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U.S. Health Care Costs

Medical Trend Projections

Health care costs continue to increase at a rate greater than inflation, and health care costs are expected to continue to outpace inflation over the coming year.

For more information on this chart, please see the National Business Group on Health’s Special Report: The Cost of Employer-Sponsored Health Care.

Specialty Pharmacy Costs Continue to Increase at Unsustainable Pace

While the costs of traditional pharmaceuticals are increasing at a very low rate over the last few years, the spiraling costs of specialty pharmaceuticals promises to offset any potential savings.

For more information on this chart, please see the Express Scripts’ Drug Trend Report.

Total Health Care Costs for Large Employers and Their Employees

In addition to rising employer and employee contributions to health care premiums, employees are experiencing rising out-of-pocket costs.

For more information on this chart, please see Aon Hewitt’s Health Value Initiative.

 

Cost Per Employee, by Plan Type

The average cost per employee in an HSA-eligible continues to be significantly lower than the average cost per employee in a PPO or an HMO.

For more information on this chart, please see Mercer's National Survey of Employer-Sponsored Health Plans report.

Prescription Drug Benefit Cost Trend

After a ten year decline in prescription drug trend, pharmacy costs are now on a three year rise. Prescription drug trend now outpaces medical trend overall.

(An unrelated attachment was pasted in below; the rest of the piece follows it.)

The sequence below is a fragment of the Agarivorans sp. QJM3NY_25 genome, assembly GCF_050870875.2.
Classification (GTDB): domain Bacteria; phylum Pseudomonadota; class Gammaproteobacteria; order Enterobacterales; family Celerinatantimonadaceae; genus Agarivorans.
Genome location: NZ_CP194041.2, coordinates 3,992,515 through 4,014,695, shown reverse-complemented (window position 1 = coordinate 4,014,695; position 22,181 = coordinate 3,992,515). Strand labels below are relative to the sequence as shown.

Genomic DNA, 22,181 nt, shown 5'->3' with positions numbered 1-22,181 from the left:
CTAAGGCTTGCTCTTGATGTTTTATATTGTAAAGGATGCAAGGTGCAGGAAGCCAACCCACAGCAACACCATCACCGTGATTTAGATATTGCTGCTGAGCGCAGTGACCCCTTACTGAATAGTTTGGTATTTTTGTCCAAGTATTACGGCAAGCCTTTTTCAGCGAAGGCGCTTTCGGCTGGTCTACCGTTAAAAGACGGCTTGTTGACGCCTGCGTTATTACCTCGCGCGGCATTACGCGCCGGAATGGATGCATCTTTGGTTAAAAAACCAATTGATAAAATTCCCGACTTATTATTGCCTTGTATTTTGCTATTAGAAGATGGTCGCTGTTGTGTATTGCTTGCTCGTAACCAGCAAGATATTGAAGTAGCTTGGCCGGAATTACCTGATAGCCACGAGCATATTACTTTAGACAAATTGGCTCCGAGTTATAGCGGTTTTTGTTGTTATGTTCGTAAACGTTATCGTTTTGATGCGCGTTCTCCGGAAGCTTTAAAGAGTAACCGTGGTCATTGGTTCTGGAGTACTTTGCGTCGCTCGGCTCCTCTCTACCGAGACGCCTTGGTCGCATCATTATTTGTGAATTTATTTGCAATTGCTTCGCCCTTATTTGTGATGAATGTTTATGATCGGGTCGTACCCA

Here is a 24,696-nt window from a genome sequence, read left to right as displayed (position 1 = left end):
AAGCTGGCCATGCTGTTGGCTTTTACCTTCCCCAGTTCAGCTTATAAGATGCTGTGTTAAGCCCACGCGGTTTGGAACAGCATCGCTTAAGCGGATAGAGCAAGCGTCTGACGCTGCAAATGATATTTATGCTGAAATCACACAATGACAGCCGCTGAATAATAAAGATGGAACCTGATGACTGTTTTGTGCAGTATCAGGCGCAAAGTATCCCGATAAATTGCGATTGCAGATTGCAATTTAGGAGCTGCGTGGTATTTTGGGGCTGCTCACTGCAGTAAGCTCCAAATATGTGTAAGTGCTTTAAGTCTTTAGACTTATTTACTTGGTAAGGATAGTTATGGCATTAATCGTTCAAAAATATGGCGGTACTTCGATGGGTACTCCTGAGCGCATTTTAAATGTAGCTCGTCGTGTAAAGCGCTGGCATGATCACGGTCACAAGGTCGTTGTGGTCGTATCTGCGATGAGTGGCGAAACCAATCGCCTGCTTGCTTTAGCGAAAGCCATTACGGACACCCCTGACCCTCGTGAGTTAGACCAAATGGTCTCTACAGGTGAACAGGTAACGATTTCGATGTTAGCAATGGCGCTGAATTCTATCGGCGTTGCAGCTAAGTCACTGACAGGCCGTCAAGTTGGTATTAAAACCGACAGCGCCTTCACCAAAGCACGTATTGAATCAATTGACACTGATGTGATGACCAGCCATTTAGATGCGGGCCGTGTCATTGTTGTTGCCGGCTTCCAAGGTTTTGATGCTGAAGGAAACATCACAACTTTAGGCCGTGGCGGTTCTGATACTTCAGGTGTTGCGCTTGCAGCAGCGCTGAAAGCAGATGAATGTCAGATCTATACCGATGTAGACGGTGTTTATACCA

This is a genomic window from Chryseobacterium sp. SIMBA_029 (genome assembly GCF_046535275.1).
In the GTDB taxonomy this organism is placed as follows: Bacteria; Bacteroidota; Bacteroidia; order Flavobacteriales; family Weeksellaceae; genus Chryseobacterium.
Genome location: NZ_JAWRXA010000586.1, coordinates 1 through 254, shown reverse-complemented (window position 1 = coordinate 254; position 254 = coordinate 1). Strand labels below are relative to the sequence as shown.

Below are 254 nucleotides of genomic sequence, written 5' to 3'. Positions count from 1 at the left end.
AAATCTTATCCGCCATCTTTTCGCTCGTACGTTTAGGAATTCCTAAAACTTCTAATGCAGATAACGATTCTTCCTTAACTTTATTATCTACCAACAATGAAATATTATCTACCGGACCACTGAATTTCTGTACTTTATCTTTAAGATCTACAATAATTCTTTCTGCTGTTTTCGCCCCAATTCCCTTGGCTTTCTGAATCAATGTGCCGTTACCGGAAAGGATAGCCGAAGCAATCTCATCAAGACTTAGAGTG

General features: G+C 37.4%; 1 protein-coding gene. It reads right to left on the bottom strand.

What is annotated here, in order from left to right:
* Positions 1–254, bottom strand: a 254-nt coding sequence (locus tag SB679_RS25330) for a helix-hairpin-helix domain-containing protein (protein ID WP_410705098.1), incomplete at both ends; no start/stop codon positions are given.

For more information on this chart, please see Mercer's National Survey of Employer-Sponsored Health Plans report.

Components of Health Care Spending

The total medical spending for a typical family of four under a PPO in 2016 is estimated to be $ 25,826, according to Milliman.

For more information on this chart, please see the Milliman Medical Index report.

Public Exchange Silver Plans vs. Large Employer CDHPs

Beyond subsidized premiums, employer plans tend to have lower out-of-pocket costs for employees and their families – including deductibles and out-of-pocket maximums.

 

For more information on this chart, please see our Large Employers’ 2017 Health Plan Design Survey.

Health and Productivity Costs as a Percentage of Payroll

The direct and indirect costs of health and productivity have continued to rise, accounting for a greater proportion of payroll costs. Much of that increase is due to increasing medical costs, but the increase in overtime and replacement workers has also had an impact.

For more information on this chart, please see the National Business Group on Health/Towers Watson’s 2011/2012 Staying@Work report.

Large Employers’ Trend Generally Exceeds National Health Expenditures Trend

Current projections indicate that National Health Expenditures (NHE) will increase at more than 5% per year for the next decade, which is a concern because on average large employers’ medical trend has outpaced annual NHE increases for more than a decade.

For more information on this chart, please see our What Your CEO is Reading: National Health Expenditures.

Can't find what you need, please contact us at benchmarking@businessgrouphealth.org.